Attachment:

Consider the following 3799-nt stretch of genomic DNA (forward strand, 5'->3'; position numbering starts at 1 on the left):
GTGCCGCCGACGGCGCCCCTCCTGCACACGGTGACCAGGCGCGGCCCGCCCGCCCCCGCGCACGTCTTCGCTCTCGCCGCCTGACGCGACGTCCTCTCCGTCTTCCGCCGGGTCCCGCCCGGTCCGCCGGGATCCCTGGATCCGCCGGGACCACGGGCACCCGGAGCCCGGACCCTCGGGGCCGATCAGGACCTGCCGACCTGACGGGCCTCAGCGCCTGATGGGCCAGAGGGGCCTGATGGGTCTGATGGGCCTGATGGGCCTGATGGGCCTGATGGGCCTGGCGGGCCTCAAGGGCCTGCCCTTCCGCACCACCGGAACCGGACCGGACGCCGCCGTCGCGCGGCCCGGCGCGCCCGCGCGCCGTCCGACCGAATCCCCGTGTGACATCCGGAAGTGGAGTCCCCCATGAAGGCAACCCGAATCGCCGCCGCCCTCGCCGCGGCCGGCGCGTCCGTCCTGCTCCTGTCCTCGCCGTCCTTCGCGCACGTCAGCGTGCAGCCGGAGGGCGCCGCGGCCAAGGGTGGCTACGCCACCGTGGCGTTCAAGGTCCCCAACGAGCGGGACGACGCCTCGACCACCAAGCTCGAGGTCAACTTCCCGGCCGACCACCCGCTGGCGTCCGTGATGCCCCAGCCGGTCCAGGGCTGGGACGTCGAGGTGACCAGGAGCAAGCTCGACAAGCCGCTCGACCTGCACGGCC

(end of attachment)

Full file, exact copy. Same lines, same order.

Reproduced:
Consider the following 3799-nt stretch of genomic DNA (forward strand, 5'->3'; position numbering starts at 1 on the left):
GTGCCGCCGACGGCGCCCCTCCTGCACACGGTGACCAGGCGCGGCCCGCCCGCCCCCGCGCACGTCTTCGCTCTCGCCGCCTGACGCGACGTCCTCTCCGTCTTCCGCCGGGTCCCGCCCGGTCCGCCGGGATCCCTGGATCCGCCGGGACCACGGGCACCCGGAGCCCGGACCCTCGGGGCCGATCAGGACCTGCCGACCTGACGGGCCTCAGCGCCTGATGGGCCAGAGGGGCCTGATGGGTCTGATGGGCCTGATGGGCCTGATGGGCCTGATGGGCCTGGCGGGCCTCAAGGGCCTGCCCTTCCGCACCACCGGAACCGGACCGGACGCCGCCGTCGCGCGGCCCGGCGCGCCCGCGCGCCGTCCGACCGAATCCCCGTGTGACATCCGGAAGTGGAGTCCCCCATGAAGGCAACCCGAATCGCCGCCGCCCTCGCCGCGGCCGGCGCGTCCGTCCTGCTCCTGTCCTCGCCGTCCTTCGCGCACGTCAGCGTGCAGCCGGAGGGCGCCGCGGCCAAGGGTGGCTACGCCACCGTGGCGTTCAAGGTCCCCAACGAGCGGGACGACGCCTCGACCACCAAGCTCGAGGTCAACTTCCCGGCCGACCACCCGCTGGCGTCCGTGATGCCCCAGCCGGTCCAGGGCTGGGACGTCGAGGTGACCAGGAGCAAGCTCGACAAGCCGCTCGACCTGCACGGCC